" offers last month, allowing customers to choose their own "customized" channel package that includes more channels they want, and less of those they do not want. For the basic price, Verizon's Custom TV customers get a general selection of popular cable news/entertainment channels, and can choose 2 (out of 7) channel groupings ("skinny bundles"), organized by topic/genre. Customers can add other skinny bundles for $10/bundle/month.
The reaction from the content owners was predictably swift, and angry. Disney, Fox, and NBC were quick to condemn
what they perceived as Verizon's reckless disregard for the Bundle. Disney quickly sued
Verizon for breach of contract. Is Verizon Breaching It's Contracts?
Verizon has said
repeatedly that it is not breaking its contracts with programmers. Therefore, we have to believe that Verizon is buying all the channels for all the customers it is required to pay for; even if that means every customer. This seems likely, because, while the Custom TV promotion may "break the Bundle," some say
it won't save you a bundle.
Other MVPDs have also said that Verizon may be within its rights under the contracts. Cox Communications told Fierce Cable
that its agreements typically require the MVPD to buy and deliver channels to 85% of MVPD customers. If the bundles are as valuable to consumers as Disney seems
to think, then it's possible that 85% of Verizon's customers are buying ESPN. Still, Disney isn't betting on it.Will a Court Enforce the Bundle?
The news reports
have said that Disney is suing Verizon for breach of contract, and is seeking money damages and an injunction. I haven't seen Disney's complaint (a public version has not yet been filed), but I'm guessing that the injunction would be to prevent Verizon from continuing to sell channel packages that don't conform to the parties' contract.
If Disney is really dead set on preserving the Bundle, or preventing a jailbreak among its distributors, it's going to have to convince a court to order Verizon to 1) transmit content to at least some customers who have said they don't want it, and/or 2) limit customers' ability to decline unwanted content. This is a real longshot.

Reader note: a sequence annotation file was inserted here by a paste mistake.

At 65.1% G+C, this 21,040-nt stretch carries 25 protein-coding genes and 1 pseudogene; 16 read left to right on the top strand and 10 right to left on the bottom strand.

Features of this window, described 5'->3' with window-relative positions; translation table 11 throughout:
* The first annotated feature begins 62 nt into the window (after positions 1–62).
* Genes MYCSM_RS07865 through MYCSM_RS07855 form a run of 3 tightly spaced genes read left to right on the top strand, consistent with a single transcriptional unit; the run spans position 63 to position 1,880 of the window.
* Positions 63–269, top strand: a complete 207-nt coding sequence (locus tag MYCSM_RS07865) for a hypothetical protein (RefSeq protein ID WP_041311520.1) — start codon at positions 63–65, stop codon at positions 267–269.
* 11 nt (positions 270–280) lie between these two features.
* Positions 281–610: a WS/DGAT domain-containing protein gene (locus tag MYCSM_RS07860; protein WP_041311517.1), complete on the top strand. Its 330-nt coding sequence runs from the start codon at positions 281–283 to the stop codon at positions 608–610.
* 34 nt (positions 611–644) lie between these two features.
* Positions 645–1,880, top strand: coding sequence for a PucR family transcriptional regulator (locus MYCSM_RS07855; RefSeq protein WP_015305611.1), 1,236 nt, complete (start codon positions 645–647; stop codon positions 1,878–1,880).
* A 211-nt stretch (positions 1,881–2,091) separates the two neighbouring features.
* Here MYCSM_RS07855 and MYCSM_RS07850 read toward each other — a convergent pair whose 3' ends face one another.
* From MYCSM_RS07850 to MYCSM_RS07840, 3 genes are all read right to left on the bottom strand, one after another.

Courts are very reluctant to award specific performance
if money damages will adequately compensate the aggrieved party. Furthermore, courts are reluctant to grant any remedy that would result in "economic waste
." If I'm right about the relief Disney wants, it might as well have listed "economic waste" in its prayer for relief.
If Verizon has breached its contracts with Disney, Disney will get money damages for any measurable loss it has suffered. But, an important part of the Bundle is the deadweight loss that channel bundling imposes on MVPDs, and their subscribers, and the protection from competition that it affords programmers. Unless a court finds it worth rescuing, this part of the Bundle may well be gone; and that's a good thing.
* * *
Every time a piece of the Bundle breaks off, consumers benefit and programmers get closer to having to compete on price as well as quality. The fact that Cablevision and Verizon have been motivated to take up for consumers--and take on the Bundle--is another example of the competitive performance of the broadband Internet market. Still, it's a good thing the FCC was spent the same time drafting more pervasive regulations for ISPs--so they wouldn't favor the Bundle . . . just in case?
May 19, 2015 12:33 PM
In the last post
, we discussed how the broad new regulatory framework that the FCC's Net Neutrality/Broadband Reclassification Order
imposes on ISPs is predicated on a few, demonstrably erroneous, presumptions about the incentives of broadband ISPs. Contrary to the FCC's assumptions, the evidence demonstrates that broadband ISPs have a powerful economic incentive to efficiently increase output of their most profitable product--broadband Internet access.
But, incentives--and their impact on how consumers receive content today, vs how consumers would like to receive that same content--could use some further fleshing out. After all, if someone didn't have an incentive to keep your favorite content off the Internet--you wouldn't be paying the same company two fat bills--for TV and broadband Internet--every month, would you?Internet Consumers Love Content, and ISPs [Don't] Love to Sell It
While consumers love the high quality content that broadband providers offer through their MVPD service, TV distribution is not a profitable service for many broadband ISPs and is not the most profitable
service for any
broadband ISP. See, e.g.,
this recent AP article
, citing SNL Kagan figures, that cable companies earn 60% cash flow margins on broadband service vs. 17% on video service.
But, even though most wireline ISPs would rather not be in the pay-TV business, there is a strong correlation between consumers that purchase pay-TV service and those that purchase broadband Internet service. In the AP article
cited above, Comcast says that about 70% of its video customers also purchase broadband Internet service. For non-incumbent cable companies, the correlation may be much higher. See, e.g.